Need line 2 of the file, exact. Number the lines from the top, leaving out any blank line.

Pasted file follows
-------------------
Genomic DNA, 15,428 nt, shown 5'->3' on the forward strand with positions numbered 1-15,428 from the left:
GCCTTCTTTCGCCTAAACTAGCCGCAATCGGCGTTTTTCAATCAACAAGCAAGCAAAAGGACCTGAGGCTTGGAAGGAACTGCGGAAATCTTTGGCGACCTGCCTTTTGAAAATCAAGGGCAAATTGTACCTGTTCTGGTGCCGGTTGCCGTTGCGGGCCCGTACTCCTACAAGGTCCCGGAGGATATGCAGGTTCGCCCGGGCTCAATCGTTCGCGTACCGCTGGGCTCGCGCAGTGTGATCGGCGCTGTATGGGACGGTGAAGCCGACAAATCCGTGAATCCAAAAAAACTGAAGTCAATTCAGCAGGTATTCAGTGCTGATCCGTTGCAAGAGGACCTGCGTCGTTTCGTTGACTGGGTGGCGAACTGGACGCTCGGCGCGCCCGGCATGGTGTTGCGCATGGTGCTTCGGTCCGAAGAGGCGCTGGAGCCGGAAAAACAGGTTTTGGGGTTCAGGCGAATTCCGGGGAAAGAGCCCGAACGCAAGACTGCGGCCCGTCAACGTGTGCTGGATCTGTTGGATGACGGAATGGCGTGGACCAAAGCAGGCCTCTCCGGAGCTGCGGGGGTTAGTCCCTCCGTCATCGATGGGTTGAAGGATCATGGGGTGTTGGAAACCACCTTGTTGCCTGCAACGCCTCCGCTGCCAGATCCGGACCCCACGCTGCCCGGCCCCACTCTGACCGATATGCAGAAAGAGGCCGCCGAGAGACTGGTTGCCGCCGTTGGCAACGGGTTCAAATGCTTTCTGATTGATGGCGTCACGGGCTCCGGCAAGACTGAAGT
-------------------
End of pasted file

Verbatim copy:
GCCTTCTTTCGCCTAAACTAGCCGCAATCGGCGTTTTTCAATCAACAAGCAAGCAAAAGGACCTGAGGCTTGGAAGGAACTGCGGAAATCTTTGGCGACCTGCCTTTTGAAAATCAAGGGCAAATTGTACCTGTTCTGGTGCCGGTTGCCGTTGCGGGCCCGTACTCCTACAAGGTCCCGGAGGATATGCAGGTTCGCCCGGGCTCAATCGTTCGCGTACCGCTGGGCTCGCGCAGTGTGATCGGCGCTGTATGGGACGGTGAAGCCGACAAATCCGTGAATCCAAAAAAACTGAAGTCAATTCAGCAGGTATTCAGTGCTGATCCGTTGCAAGAGGACCTGCGTCGTTTCGTTGACTGGGTGGCGAACTGGACGCTCGGCGCGCCCGGCATGGTGTTGCGCATGGTGCTTCGGTCCGAAGAGGCGCTGGAGCCGGAAAAACAGGTTTTGGGGTTCAGGCGAATTCCGGGGAAAGAGCCCGAACGCAAGACTGCGGCCCGTCAACGTGTGCTGGATCTGTTGGATGACGGAATGGCGTGGACCAAAGCAGGCCTCTCCGGAGCTGCGGGGGTTAGTCCCTCCGTCATCGATGGGTTGAAGGATCATGGGGTGTTGGAAACCACCTTGTTGCCTGCAACGCCTCCGCTGCCAGATCCGGACCCCACGCTGCCCGGCCCCACTCTGACCGATATGCAGAAAGAGGCCGCCGAGAGACTGGTTGCCGCCGTTGGCAACGGGTTCAAATGCTTTCTGATTGATGGCGTCACGGGCTCCGGCAAGACTGAAGT